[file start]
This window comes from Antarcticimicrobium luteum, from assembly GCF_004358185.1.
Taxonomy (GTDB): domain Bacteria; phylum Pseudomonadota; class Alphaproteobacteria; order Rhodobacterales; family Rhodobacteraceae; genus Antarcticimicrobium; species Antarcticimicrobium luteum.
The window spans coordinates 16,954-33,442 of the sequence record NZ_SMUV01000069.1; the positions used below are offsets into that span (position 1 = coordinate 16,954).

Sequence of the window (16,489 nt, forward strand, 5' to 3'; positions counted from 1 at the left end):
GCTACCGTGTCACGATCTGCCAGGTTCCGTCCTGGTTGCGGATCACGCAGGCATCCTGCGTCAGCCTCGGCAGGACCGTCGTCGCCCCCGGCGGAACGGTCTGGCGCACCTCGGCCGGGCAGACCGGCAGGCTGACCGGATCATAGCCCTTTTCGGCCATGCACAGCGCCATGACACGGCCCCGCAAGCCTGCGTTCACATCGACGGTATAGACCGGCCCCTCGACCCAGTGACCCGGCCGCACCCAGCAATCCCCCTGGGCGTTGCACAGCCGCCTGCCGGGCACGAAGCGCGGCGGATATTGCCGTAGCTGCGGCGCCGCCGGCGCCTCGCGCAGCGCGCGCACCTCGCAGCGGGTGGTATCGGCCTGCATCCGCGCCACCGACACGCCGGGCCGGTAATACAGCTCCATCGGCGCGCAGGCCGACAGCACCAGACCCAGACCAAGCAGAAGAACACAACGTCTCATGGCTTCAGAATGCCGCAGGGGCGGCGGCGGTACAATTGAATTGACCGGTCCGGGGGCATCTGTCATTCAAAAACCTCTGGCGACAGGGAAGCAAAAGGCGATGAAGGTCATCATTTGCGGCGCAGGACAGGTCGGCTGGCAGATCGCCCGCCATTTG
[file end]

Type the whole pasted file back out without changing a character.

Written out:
This window comes from Antarcticimicrobium luteum, from assembly GCF_004358185.1.
Taxonomy (GTDB): domain Bacteria; phylum Pseudomonadota; class Alphaproteobacteria; order Rhodobacterales; family Rhodobacteraceae; genus Antarcticimicrobium; species Antarcticimicrobium luteum.
The window spans coordinates 16,954-33,442 of the sequence record NZ_SMUV01000069.1; the positions used below are offsets into that span (position 1 = coordinate 16,954).

Sequence of the window (16,489 nt, forward strand, 5' to 3'; positions counted from 1 at the left end):
GCTACCGTGTCACGATCTGCCAGGTTCCGTCCTGGTTGCGGATCACGCAGGCATCCTGCGTCAGCCTCGGCAGGACCGTCGTCGCCCCCGGCGGAACGGTCTGGCGCACCTCGGCCGGGCAGACCGGCAGGCTGACCGGATCATAGCCCTTTTCGGCCATGCACAGCGCCATGACACGGCCCCGCAAGCCTGCGTTCACATCGACGGTATAGACCGGCCCCTCGACCCAGTGACCCGGCCGCACCCAGCAATCCCCCTGGGCGTTGCACAGCCGCCTGCCGGGCACGAAGCGCGGCGGATATTGCCGTAGCTGCGGCGCCGCCGGCGCCTCGCGCAGCGCGCGCACCTCGCAGCGGGTGGTATCGGCCTGCATCCGCGCCACCGACACGCCGGGCCGGTAATACAGCTCCATCGGCGCGCAGGCCGACAGCACCAGACCCAGACCAAGCAGAAGAACACAACGTCTCATGGCTTCAGAATGCCGCAGGGGCGGCGGCGGTACAATTGAATTGACCGGTCCGGGGGCATCTGTCATTCAAAAACCTCTGGCGACAGGGAAGCAAAAGGCGATGAAGGTCATCATTTGCGGCGCAGGACAGGTCGGCTGGCAGATCGCCCGCCATTTG